en Stokes’ decision to return to England’s 50-over squad was made with one goal in mind, one that cannot be achieved until the World Cup final in Ahmedabad on November 19.
But if the man whose name now appears in English cricket history books almost as regularly as the words “bat” and “ball” were to insist on writing another entry in the meantime, then who are we to argue ?
Here at the Oval, Stokes produced a superb innings of 182 off just 124 balls, not only his highest ODI score but the highest ever by an Englishman as Jos Buttler’s side hammered New Zealand by 181 points to take a 2-1 series lead.
Set a hard-hitting target of 369, three early wickets from Chris Woakes in a superb new ball spell ensured the tourists would never be seriously involved in the contest, Glenn Phillips’ 72 only delayed the inevitable as England, for the first time in a brief ODI summer, produced the kind of performance that will put countries like India and Australia on notice three weeks before the start of the World Cup.
Stokes took the field with England in a Trent Boult-inspired clash for the second match in a row, with the seamer dismissing Jonny Bairstow’s first ball and then Joe Root in his second to leave the hosts 13 for two. Where England had allowed the rot to set in deeper at Southampton on Sunday, ultimately saved by Liam Livingstone and the lower order, here they took no steps back, Stokes and Dawid Malan compiling a masterful partnership of 199 before the opening game fell short by four points. what would have been a fifth ODI century.
Although it was the third of five victims for the exceptional Boult, it was a great day for Malan, under pressure for his World Cup place heading into this four-match series but, with only Friday’s final at Lord’s to come, now surely secure.
The 36-year-old had made a half-century in the series opener in Cardiff last week and after skipping the trip to Southampton to attend the birth of his second child, he immediately returned here to enjoy of Jason Roy’s continued absence, the A Surrey man suffered another back spasm this morning and now has no time to prove his fitness before the plane takes off for India. To add insult to a nagging injury, it was Roy’s innings record of 180 against Australia in 2018 that was toppled by Stokes.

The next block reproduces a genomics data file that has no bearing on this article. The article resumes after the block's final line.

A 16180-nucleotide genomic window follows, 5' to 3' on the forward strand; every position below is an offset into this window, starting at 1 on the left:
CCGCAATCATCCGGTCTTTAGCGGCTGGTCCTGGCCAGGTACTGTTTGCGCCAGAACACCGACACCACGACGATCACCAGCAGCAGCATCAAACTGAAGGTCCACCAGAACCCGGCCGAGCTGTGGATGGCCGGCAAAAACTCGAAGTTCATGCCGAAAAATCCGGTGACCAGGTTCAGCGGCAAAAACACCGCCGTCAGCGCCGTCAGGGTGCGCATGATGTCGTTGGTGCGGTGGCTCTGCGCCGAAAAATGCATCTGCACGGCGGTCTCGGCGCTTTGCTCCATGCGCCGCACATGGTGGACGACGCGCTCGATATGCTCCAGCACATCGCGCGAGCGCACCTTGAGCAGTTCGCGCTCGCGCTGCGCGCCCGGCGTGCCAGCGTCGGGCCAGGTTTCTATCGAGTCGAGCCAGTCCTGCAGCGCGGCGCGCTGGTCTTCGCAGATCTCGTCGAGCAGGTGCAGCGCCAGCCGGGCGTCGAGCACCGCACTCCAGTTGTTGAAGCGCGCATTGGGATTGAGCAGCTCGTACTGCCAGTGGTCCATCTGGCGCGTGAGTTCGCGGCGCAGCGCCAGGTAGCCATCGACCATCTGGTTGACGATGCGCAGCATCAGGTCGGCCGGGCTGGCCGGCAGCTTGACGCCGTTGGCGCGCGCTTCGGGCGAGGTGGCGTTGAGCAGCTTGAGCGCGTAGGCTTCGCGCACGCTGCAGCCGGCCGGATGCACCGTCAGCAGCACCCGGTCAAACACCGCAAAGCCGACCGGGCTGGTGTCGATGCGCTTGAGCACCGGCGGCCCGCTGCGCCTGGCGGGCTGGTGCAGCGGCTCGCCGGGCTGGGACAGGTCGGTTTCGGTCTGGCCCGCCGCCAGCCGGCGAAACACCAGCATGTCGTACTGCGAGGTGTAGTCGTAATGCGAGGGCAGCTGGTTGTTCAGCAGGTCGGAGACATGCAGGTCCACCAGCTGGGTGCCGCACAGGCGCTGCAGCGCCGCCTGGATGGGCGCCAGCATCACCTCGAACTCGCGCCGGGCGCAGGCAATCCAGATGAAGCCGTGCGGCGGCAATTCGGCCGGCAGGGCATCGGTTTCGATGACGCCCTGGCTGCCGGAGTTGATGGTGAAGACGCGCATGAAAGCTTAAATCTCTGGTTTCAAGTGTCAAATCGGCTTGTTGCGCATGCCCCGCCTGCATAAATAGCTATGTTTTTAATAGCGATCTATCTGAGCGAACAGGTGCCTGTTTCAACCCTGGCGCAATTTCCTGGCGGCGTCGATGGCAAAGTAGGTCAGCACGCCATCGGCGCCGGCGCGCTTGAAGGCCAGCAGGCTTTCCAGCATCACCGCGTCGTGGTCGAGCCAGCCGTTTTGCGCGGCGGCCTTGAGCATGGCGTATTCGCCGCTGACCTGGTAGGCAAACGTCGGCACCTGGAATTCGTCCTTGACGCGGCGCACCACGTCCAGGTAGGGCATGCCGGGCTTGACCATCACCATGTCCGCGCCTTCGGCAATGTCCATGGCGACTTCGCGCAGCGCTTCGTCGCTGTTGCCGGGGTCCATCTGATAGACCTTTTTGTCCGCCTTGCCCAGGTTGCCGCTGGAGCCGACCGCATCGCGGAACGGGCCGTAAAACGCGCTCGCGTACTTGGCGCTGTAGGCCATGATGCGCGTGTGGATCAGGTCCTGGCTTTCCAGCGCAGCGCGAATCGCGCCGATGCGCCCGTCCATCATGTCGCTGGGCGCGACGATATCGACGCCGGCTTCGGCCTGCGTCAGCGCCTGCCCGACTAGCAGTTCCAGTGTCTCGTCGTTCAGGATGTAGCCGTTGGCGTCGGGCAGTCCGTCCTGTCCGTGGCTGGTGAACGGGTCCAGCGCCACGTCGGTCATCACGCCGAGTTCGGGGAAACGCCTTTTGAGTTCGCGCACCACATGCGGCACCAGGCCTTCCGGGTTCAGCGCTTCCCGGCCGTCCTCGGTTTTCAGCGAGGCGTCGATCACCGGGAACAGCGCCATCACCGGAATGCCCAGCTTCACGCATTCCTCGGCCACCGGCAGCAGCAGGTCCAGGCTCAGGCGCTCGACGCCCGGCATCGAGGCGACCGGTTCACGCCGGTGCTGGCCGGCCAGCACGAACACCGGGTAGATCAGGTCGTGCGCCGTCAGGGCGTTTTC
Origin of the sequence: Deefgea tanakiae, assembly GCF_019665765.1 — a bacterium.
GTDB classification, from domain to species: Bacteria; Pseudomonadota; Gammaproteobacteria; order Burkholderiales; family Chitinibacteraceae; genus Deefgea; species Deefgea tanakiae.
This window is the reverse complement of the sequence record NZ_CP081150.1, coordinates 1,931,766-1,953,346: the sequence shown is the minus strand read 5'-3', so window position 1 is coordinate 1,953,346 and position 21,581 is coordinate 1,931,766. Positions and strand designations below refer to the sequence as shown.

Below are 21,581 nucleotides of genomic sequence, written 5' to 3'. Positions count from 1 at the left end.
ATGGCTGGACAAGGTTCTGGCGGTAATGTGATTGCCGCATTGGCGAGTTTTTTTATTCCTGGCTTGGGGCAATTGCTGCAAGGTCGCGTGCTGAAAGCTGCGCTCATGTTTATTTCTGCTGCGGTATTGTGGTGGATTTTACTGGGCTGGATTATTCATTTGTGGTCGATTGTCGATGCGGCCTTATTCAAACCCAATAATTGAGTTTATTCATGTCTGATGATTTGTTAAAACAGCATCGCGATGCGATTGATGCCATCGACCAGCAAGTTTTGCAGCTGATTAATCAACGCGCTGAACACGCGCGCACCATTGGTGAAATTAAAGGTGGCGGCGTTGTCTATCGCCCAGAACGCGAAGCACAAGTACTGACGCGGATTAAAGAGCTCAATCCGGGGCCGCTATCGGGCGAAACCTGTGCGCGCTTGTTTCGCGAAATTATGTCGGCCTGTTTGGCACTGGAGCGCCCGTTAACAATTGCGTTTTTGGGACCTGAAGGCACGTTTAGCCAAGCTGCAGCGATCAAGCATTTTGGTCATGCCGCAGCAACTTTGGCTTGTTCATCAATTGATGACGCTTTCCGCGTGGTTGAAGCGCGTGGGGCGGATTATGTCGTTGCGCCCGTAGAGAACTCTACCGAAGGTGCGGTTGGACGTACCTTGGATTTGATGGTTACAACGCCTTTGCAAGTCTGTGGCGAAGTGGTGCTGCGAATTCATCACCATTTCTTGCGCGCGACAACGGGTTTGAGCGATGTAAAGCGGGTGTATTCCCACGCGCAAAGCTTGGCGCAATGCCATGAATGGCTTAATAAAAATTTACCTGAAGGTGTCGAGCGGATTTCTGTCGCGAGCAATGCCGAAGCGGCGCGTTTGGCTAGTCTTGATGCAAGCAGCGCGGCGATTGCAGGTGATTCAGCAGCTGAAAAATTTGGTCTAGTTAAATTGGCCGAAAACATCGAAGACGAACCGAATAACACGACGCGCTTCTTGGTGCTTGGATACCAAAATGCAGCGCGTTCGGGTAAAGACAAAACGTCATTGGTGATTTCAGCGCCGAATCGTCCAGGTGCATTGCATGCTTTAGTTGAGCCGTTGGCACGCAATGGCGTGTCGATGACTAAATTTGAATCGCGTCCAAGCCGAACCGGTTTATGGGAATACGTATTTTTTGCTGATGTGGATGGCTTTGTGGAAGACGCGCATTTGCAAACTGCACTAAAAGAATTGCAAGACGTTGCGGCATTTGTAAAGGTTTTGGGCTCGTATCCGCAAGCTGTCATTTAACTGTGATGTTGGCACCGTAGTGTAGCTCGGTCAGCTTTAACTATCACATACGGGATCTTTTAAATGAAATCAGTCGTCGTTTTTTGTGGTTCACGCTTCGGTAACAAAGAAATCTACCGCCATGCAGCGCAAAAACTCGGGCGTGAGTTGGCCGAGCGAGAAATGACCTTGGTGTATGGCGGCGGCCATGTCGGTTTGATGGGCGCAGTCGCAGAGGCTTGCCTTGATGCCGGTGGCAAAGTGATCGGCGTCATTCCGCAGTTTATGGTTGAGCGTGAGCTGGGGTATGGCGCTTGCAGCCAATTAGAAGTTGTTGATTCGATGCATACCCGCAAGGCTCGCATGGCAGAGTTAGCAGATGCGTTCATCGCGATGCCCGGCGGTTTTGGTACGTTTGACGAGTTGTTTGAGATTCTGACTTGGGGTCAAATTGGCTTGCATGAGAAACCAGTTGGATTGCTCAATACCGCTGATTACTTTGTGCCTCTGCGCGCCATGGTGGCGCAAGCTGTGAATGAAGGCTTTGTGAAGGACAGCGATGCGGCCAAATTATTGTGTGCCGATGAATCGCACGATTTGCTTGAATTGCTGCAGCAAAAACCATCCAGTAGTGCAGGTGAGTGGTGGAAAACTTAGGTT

By the time of Malan’s dismissal, a good New Zealand review detecting a feather on the leg side, Stokes had already notched his fastest ODI hundred, accelerating from 13 off 19 at the end of the powerplay to reach three figures just 57 balls later. Oddly enough, the all-rounder had failed to get going after each of his previous three ODI tons, never getting past 102, but six years after the most recent of them, and with trouble-free time, he was not in a wasteful mood.
Joined by Buttler, whose appearance of 38 from 24 seemed a good result for New Zealand in the circumstances, the attack continued, with the touring bowlers reluctantly queuing to take their medicines while all front-row options Boult was traveling for more than one race. -ball.
As always with Stokes, the whole spectacle was charged with a sense of danger now inherent in watching England’s most decisive player hobble on one leg, running all but the most urgent of the two via a turning circle of a cruise ship to avoid unnecessary strain on this chronically. injured knee. Fortunately, there was plenty of ground saved by the nine maximums among his 24 boundaries, with the ball hitting so brutally that those with the privilege of front row seats were also just about the safest on the field.
It was with the last of these that Stokes became record-breaking once more, moving on to his final score by bowling Ben Lister over his head before falling on his sword to the same bowler shortly after , caught in the deep end trying to accelerate towards his country’s first one-day double-hundred.
Certainly, England could have been a little more ruthless in burying New Zealand from that point on, with Stokes’ dismissal sparking a collapse that saw the last five wickets fall for just 20 runs while a score above 400 seemed well within reach. Yet even with 11 deliveries left unused, a total of 368 was England’s highest ODI score against a Test nation since the World Cup four years ago.
For those hoping to dethrone the champions this fall, this must make for worrying reading.